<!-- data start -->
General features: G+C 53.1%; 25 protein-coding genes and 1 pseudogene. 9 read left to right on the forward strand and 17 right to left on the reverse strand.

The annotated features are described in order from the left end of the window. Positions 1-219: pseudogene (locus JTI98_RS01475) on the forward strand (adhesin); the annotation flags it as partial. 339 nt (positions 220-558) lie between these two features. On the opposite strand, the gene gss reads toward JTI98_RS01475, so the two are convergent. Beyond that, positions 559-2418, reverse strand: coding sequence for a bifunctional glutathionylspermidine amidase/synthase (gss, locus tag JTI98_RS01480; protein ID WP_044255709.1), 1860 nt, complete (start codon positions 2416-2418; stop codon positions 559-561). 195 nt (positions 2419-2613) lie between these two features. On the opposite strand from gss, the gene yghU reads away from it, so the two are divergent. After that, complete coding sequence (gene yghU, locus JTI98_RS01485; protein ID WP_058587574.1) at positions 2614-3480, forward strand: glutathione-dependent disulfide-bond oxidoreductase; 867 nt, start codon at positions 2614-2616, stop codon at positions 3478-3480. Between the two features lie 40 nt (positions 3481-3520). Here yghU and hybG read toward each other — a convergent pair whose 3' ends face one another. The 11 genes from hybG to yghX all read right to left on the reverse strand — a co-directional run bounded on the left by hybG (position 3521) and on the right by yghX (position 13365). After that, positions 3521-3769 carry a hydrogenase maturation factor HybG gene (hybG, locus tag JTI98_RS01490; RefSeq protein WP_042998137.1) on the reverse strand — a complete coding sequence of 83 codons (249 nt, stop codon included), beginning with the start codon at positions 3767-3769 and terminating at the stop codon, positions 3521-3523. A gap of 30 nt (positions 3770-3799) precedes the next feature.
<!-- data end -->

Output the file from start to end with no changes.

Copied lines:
General features: G+C 53.1%; 25 protein-coding genes and 1 pseudogene. 9 read left to right on the forward strand and 17 right to left on the reverse strand.

The annotated features are described in order from the left end of the window. Positions 1-219: pseudogene (locus JTI98_RS01475) on the forward strand (adhesin); the annotation flags it as partial. 339 nt (positions 220-558) lie between these two features. On the opposite strand, the gene gss reads toward JTI98_RS01475, so the two are convergent. Beyond that, positions 559-2418, reverse strand: coding sequence for a bifunctional glutathionylspermidine amidase/synthase (gss, locus tag JTI98_RS01480; protein ID WP_044255709.1), 1860 nt, complete (start codon positions 2416-2418; stop codon positions 559-561). 195 nt (positions 2419-2613) lie between these two features. On the opposite strand from gss, the gene yghU reads away from it, so the two are divergent. After that, complete coding sequence (gene yghU, locus JTI98_RS01485; protein ID WP_058587574.1) at positions 2614-3480, forward strand: glutathione-dependent disulfide-bond oxidoreductase; 867 nt, start codon at positions 2614-2616, stop codon at positions 3478-3480. Between the two features lie 40 nt (positions 3481-3520). Here yghU and hybG read toward each other — a convergent pair whose 3' ends face one another. The 11 genes from hybG to yghX all read right to left on the reverse strand — a co-directional run bounded on the left by hybG (position 3521) and on the right by yghX (position 13365). After that, positions 3521-3769 carry a hydrogenase maturation factor HybG gene (hybG, locus tag JTI98_RS01490; RefSeq protein WP_042998137.1) on the reverse strand — a complete coding sequence of 83 codons (249 nt, stop codon included), beginning with the start codon at positions 3767-3769 and terminating at the stop codon, positions 3521-3523. A gap of 30 nt (positions 3770-3799) precedes the next feature.